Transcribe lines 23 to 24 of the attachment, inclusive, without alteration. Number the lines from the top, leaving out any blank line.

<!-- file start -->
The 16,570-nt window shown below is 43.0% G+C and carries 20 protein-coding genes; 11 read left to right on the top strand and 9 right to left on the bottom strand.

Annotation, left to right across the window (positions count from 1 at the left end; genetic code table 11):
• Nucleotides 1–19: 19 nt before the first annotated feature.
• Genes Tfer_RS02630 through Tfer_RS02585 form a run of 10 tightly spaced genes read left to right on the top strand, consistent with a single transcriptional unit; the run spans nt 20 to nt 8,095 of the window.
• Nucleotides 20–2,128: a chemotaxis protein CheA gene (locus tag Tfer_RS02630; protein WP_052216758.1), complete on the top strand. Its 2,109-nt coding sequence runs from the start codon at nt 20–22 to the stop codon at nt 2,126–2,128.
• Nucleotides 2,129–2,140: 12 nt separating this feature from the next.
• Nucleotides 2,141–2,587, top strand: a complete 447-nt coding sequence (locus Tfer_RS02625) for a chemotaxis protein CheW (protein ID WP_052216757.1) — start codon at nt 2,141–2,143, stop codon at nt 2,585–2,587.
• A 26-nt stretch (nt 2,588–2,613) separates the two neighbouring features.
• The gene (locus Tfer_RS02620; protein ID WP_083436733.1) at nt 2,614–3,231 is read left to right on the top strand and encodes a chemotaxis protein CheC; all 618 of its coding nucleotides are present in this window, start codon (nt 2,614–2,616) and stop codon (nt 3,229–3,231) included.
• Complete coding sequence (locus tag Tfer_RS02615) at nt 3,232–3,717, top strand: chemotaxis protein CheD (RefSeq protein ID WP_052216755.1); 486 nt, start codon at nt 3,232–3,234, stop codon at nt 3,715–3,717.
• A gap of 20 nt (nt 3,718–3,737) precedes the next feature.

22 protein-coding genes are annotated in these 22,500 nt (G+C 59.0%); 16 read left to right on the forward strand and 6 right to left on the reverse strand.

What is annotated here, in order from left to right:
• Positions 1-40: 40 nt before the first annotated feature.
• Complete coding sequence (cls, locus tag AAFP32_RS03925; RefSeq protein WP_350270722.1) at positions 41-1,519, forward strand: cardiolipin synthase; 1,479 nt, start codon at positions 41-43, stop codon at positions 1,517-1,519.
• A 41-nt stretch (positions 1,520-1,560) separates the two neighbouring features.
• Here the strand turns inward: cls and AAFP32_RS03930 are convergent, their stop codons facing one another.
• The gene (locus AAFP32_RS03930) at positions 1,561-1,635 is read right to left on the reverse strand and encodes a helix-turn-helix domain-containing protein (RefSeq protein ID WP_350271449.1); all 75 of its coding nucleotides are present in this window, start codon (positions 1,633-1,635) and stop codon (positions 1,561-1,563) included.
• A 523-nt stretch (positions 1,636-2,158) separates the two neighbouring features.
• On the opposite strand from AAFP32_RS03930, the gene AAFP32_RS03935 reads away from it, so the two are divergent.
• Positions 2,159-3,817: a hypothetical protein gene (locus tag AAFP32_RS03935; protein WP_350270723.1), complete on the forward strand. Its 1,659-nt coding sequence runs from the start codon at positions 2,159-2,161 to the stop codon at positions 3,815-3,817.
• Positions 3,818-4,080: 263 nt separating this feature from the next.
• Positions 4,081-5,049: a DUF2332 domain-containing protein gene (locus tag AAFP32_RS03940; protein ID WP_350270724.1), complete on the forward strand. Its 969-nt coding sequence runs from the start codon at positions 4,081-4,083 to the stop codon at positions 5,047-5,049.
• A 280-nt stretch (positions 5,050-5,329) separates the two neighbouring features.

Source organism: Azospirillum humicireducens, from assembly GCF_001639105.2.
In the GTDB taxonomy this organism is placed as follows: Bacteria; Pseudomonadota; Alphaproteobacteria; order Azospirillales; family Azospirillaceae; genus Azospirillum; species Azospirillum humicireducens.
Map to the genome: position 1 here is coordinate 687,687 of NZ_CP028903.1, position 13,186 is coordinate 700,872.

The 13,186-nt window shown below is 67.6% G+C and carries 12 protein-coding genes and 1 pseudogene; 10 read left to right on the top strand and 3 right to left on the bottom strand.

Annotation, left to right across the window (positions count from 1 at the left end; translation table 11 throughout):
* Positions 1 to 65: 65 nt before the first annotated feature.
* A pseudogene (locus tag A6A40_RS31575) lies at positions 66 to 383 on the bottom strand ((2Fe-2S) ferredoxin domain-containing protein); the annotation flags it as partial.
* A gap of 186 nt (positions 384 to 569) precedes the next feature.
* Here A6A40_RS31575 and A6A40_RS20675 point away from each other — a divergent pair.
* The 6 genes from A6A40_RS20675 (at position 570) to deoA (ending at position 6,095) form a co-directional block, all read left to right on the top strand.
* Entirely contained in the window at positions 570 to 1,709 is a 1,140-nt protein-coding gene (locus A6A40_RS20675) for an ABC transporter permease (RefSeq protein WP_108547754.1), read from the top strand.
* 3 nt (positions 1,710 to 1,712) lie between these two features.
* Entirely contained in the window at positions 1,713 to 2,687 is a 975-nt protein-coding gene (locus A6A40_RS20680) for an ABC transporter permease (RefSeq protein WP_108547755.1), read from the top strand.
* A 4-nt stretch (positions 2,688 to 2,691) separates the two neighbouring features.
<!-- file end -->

• Positions 4,081-5,049: a DUF2332 domain-containing protein gene (locus tag AAFP32_RS03940; protein ID WP_350270724.1), complete on the forward strand. Its 969-nt coding sequence runs from the start codon at positions 4,081-4,083 to the stop codon at positions 5,047-5,049.
• A 280-nt stretch (positions 5,050-5,329) separates the two neighbouring features.